Theresa May signs Article 50 letter and calls for unity as 'momentous' Brexit process begins

Theresa May has urged Brexiteers and Remainers to “come together” as she prepares to formally trigger the Article 50 process today.

By Josh May

29 Mar 2017

The Prime Minister will set the clock ticking on the UK’s departure from the EU via a letter to European Council president Donald Tusk, before making a statement to the House of Commons at lunchtime.

She will tell MPs she intends to represent every part of the United Kingdom and all its inhabitants – including EU nationals whose continued rights beyond Brexit she has refused to guarantee – throughout the two-year negotiating window.

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And May will call for those on both sides of the referendum debate to unite behind the government through the process.

The prime minister has insisted she would be willing to walk away from talks if there is a “bad deal” on offer, but Labour leader Jeremy Corbyn has warned the prime minister it would be a “national failure of historic proportions” if she fails to negotiate a trade arrangement that secures the UK’s economic prospects.

Before the letter is delivered to Tusk by Tim Barrow, the UK's Permanent Representative to the EU, May will chair a special Cabinet at 8am.

After the Scottish Parliament voted in favour of a second independence referendum, the prime minister will use her Commons statement to state her “fierce determination to get the right deal for every single person in this country”.

“As we face the opportunities ahead of us on this momentous journey, our shared values, interests and ambitions can – and must – bring us together,” she will say.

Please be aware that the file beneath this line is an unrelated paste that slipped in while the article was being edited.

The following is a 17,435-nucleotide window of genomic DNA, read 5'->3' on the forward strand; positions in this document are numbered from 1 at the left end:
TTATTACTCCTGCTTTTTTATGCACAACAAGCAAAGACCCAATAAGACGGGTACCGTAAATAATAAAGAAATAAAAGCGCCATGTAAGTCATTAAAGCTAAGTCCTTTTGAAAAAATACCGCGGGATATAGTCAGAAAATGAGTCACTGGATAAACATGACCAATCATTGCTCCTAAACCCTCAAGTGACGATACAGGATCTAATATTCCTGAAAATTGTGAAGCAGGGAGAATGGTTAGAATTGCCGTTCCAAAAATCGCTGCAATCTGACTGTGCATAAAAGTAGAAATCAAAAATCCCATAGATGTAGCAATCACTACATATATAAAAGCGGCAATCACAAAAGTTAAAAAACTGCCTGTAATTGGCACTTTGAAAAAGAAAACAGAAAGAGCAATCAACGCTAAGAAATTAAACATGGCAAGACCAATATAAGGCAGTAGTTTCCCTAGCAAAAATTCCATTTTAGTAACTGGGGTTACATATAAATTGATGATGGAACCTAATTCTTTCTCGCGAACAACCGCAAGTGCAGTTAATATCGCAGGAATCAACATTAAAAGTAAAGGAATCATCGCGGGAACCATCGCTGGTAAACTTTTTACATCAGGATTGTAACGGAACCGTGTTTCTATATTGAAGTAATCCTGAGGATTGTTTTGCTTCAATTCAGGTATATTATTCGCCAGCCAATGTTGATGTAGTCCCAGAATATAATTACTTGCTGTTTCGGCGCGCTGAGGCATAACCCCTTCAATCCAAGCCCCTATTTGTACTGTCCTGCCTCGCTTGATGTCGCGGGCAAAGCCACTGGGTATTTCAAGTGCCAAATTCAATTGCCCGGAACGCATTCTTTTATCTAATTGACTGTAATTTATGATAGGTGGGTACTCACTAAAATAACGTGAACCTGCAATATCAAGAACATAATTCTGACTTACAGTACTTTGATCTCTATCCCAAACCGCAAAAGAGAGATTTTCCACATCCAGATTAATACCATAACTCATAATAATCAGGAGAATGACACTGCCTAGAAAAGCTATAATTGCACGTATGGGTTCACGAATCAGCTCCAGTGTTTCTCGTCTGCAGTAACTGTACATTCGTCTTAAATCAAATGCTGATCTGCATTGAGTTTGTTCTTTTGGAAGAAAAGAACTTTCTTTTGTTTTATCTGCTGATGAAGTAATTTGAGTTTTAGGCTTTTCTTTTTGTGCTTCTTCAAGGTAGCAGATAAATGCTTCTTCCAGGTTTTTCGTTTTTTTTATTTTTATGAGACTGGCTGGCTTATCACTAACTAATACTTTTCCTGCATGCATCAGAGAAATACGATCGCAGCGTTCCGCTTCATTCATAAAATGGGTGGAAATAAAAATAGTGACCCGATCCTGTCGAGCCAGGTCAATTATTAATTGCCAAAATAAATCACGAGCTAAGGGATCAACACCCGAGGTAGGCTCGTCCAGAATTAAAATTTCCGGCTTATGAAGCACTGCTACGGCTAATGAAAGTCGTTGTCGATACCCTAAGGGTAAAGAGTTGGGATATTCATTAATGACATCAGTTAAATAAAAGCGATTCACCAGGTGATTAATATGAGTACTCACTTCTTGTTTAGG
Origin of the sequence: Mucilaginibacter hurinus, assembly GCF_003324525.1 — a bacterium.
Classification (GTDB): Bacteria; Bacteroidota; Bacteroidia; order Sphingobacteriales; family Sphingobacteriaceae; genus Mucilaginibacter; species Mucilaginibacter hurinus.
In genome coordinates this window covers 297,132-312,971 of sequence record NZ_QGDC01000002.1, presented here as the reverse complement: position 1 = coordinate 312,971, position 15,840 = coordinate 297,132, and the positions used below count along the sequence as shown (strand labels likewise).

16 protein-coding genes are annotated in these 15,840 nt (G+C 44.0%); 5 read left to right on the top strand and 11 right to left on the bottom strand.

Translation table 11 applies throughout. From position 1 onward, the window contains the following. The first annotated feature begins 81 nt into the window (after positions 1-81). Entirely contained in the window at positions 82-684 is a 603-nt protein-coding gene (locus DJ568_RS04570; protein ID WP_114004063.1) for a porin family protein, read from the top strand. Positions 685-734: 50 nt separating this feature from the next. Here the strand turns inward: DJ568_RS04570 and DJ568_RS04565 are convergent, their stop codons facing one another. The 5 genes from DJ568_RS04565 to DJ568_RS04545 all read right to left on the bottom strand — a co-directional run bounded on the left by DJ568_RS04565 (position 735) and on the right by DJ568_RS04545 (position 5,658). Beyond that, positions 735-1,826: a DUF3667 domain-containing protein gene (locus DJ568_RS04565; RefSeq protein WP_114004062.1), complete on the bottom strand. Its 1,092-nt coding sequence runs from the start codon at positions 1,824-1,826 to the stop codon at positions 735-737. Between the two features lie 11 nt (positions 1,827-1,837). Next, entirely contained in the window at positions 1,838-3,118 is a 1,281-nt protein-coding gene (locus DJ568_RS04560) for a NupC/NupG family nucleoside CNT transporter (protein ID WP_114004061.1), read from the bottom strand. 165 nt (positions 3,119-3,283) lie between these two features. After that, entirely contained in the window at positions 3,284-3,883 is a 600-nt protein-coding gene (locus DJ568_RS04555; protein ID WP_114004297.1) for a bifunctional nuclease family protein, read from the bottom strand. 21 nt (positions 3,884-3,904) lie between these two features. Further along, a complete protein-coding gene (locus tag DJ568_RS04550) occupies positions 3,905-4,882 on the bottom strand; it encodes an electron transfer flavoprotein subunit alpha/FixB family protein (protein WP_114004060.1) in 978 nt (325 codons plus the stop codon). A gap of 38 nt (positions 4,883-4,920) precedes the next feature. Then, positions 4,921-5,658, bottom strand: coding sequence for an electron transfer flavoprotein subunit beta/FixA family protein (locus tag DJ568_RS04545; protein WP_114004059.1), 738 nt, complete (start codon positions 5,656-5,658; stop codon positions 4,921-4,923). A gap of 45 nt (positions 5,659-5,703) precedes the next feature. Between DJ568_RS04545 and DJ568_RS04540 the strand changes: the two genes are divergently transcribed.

“We all want to see a Britain that is stronger than it is today. We all want a country that is fairer so that everyone has the chance to succeed.

“We all want a nation that is safe and secure for our children and grandchildren. We all want to live in a truly Global Britain that gets out and builds relationships with old friends and new allies around the world. 

“These are the ambitions of this government’s Plan for Britain. Ambitions that unite us, so that we are no longer defined by the vote we cast, but by our determination to make a success of the result.

“We are one great union of people and nations with a proud history and a bright future.

“And, now that the decision has been made to leave the EU, it is time to come together.”


Corbyn put out his own statement ahead of the UK embarking on what he called the “country’s most important negotiations in modern times”.

“The British people made the decision to leave the European Union and Labour respects that decision,” he said.

“Britain is going to change as a result. The question is how. The Conservatives want to use Brexit to turn our country into a low wage tax haven. Labour is determined to ensure we can rebuild and transform Britain, so no one and no community is left behind.

“It will be a national failure of historic proportions if the prime minister comes back from Brussels without having secured protection for jobs and living standards.

“That's why Labour has set the clear priorities of full access to the European market, rights at work and environmental protection. And we will hold the government to account every step of the way.”

Tusk is expected to give an initial response to the Prime Minister’s letter within 48 hours, but the 27 other EU member states will wait until a meeting on 29 April to discuss their priorities for the negotiations.

Reciprocal guarantees for EU citizens in the UK and British nationals living in the EU, the UK’s “divorce bill” to cover its liabilities and commitments, and the situation in Northern Ireland are expected to be among the first items on the agenda for the talks.

As the Article 50 letter was sent, the Public and Commercial Services union warned the civil service was woefully understaffed to deliver Brexit.

General secretary Mark Serwotka said “it is clear to everyone that the civil service is woefully understaffed and underprepared for Brexit”.

He added: “While we engage in the long, complex process of withdrawal from the EU, there will be no let-up in the demand for existing services. All cuts plans must be halted immediately to allow us to properly discuss the staffing and resources that are needed.”

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